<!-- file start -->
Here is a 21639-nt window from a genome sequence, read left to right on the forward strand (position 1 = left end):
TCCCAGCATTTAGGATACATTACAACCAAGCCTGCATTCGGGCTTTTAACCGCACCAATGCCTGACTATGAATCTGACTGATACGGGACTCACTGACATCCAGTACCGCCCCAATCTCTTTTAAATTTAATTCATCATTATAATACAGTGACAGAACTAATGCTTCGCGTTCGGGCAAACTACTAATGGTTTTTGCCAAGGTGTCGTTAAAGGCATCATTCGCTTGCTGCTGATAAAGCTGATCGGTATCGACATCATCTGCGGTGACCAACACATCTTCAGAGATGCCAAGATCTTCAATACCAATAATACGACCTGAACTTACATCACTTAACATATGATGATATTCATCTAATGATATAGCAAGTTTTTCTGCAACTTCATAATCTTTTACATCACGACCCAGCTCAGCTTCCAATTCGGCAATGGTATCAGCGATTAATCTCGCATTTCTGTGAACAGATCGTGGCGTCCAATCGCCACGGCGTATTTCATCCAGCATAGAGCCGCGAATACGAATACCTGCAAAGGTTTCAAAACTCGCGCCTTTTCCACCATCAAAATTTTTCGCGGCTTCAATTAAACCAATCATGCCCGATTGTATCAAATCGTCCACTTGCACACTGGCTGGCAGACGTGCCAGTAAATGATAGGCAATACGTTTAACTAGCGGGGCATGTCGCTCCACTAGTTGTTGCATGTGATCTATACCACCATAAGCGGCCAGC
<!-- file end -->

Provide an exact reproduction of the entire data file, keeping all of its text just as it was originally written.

Here is a 21639-nt window from a genome sequence, read left to right on the forward strand (position 1 = left end):
TCCCAGCATTTAGGATACATTACAACCAAGCCTGCATTCGGGCTTTTAACCGCACCAATGCCTGACTATGAATCTGACTGATACGGGACTCACTGACATCCAGTACCGCCCCAATCTCTTTTAAATTTAATTCATCATTATAATACAGTGACAGAACTAATGCTTCGCGTTCGGGCAAACTACTAATGGTTTTTGCCAAGGTGTCGTTAAAGGCATCATTCGCTTGCTGCTGATAAAGCTGATCGGTATCGACATCATCTGCGGTGACCAACACATCTTCAGAGATGCCAAGATCTTCAATACCAATAATACGACCTGAACTTACATCACTTAACATATGATGATATTCATCTAATGATATAGCAAGTTTTTCTGCAACTTCATAATCTTTTACATCACGACCCAGCTCAGCTTCCAATTCGGCAATGGTATCAGCGATTAATCTCGCATTTCTGTGAACAGATCGTGGCGTCCAATCGCCACGGCGTATTTCATCCAGCATAGAGCCGCGAATACGAATACCTGCAAAGGTTTCAAAACTCGCGCCTTTTCCACCATCAAAATTTTTCGCGGCTTCAATTAAACCAATCATGCCCGATTGTATCAAATCGTCCACTTGCACACTGGCTGGCAGACGTGCCAGTAAATGATAGGCAATACGTTTAACTAGCGGGGCATGTCGCTCCACTAGTTGTTGCATGTGATCTATACCACCATAAGCGGCCAGC